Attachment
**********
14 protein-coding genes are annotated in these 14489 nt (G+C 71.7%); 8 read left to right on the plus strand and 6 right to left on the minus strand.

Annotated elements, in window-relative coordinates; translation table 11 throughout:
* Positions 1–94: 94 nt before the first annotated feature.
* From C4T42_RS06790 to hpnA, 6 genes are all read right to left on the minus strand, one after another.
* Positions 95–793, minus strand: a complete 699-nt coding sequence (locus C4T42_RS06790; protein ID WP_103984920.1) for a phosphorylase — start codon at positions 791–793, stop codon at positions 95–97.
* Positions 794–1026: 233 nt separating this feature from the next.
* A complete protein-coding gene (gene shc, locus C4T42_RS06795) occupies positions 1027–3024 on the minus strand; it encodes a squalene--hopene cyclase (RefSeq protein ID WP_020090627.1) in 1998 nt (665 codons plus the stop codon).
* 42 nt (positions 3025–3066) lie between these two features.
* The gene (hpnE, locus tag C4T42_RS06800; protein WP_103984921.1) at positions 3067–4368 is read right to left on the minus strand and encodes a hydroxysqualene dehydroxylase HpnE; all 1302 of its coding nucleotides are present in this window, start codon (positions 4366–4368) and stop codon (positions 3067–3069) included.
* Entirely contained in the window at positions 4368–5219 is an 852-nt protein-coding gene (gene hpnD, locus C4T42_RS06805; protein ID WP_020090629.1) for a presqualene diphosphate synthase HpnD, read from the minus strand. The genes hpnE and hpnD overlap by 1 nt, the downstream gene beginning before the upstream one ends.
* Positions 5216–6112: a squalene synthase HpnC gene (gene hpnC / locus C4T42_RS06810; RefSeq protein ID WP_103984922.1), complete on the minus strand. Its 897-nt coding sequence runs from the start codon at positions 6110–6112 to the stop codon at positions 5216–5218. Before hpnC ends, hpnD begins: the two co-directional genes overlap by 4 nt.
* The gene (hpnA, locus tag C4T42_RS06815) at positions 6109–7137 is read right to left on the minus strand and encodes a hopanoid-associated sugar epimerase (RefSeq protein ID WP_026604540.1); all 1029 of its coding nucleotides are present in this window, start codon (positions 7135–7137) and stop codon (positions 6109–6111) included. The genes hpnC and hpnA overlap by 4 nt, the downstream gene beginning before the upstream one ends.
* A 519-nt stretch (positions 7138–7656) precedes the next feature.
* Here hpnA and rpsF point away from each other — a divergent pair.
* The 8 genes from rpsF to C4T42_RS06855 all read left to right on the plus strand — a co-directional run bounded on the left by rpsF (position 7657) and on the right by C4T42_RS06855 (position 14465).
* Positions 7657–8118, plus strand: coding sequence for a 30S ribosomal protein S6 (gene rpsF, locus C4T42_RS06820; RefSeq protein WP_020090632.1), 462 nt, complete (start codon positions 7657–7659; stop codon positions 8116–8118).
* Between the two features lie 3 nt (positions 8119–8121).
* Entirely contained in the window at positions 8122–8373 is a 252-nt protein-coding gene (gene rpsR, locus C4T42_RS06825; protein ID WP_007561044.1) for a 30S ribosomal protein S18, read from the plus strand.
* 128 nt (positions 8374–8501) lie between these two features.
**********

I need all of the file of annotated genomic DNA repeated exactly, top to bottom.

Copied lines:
14 protein-coding genes are annotated in these 14489 nt (G+C 71.7%); 8 read left to right on the plus strand and 6 right to left on the minus strand.

Annotated elements, in window-relative coordinates; translation table 11 throughout:
* Positions 1–94: 94 nt before the first annotated feature.
* From C4T42_RS06790 to hpnA, 6 genes are all read right to left on the minus strand, one after another.
* Positions 95–793, minus strand: a complete 699-nt coding sequence (locus C4T42_RS06790; protein ID WP_103984920.1) for a phosphorylase — start codon at positions 791–793, stop codon at positions 95–97.
* Positions 794–1026: 233 nt separating this feature from the next.
* A complete protein-coding gene (gene shc, locus C4T42_RS06795) occupies positions 1027–3024 on the minus strand; it encodes a squalene--hopene cyclase (RefSeq protein ID WP_020090627.1) in 1998 nt (665 codons plus the stop codon).
* 42 nt (positions 3025–3066) lie between these two features.
* The gene (hpnE, locus tag C4T42_RS06800; protein WP_103984921.1) at positions 3067–4368 is read right to left on the minus strand and encodes a hydroxysqualene dehydroxylase HpnE; all 1302 of its coding nucleotides are present in this window, start codon (positions 4366–4368) and stop codon (positions 3067–3069) included.
* Entirely contained in the window at positions 4368–5219 is an 852-nt protein-coding gene (gene hpnD, locus C4T42_RS06805; protein ID WP_020090629.1) for a presqualene diphosphate synthase HpnD, read from the minus strand. The genes hpnE and hpnD overlap by 1 nt, the downstream gene beginning before the upstream one ends.
* Positions 5216–6112: a squalene synthase HpnC gene (gene hpnC / locus C4T42_RS06810; RefSeq protein ID WP_103984922.1), complete on the minus strand. Its 897-nt coding sequence runs from the start codon at positions 6110–6112 to the stop codon at positions 5216–5218. Before hpnC ends, hpnD begins: the two co-directional genes overlap by 4 nt.
* The gene (hpnA, locus tag C4T42_RS06815) at positions 6109–7137 is read right to left on the minus strand and encodes a hopanoid-associated sugar epimerase (RefSeq protein ID WP_026604540.1); all 1029 of its coding nucleotides are present in this window, start codon (positions 7135–7137) and stop codon (positions 6109–6111) included. The genes hpnC and hpnA overlap by 4 nt, the downstream gene beginning before the upstream one ends.
* A 519-nt stretch (positions 7138–7656) precedes the next feature.
* Here hpnA and rpsF point away from each other — a divergent pair.
* The 8 genes from rpsF to C4T42_RS06855 all read left to right on the plus strand — a co-directional run bounded on the left by rpsF (position 7657) and on the right by C4T42_RS06855 (position 14465).
* Positions 7657–8118, plus strand: coding sequence for a 30S ribosomal protein S6 (gene rpsF, locus C4T42_RS06820; RefSeq protein WP_020090632.1), 462 nt, complete (start codon positions 7657–7659; stop codon positions 8116–8118).
* Between the two features lie 3 nt (positions 8119–8121).
* Entirely contained in the window at positions 8122–8373 is a 252-nt protein-coding gene (gene rpsR, locus C4T42_RS06825; protein ID WP_007561044.1) for a 30S ribosomal protein S18, read from the plus strand.
* 128 nt (positions 8374–8501) lie between these two features.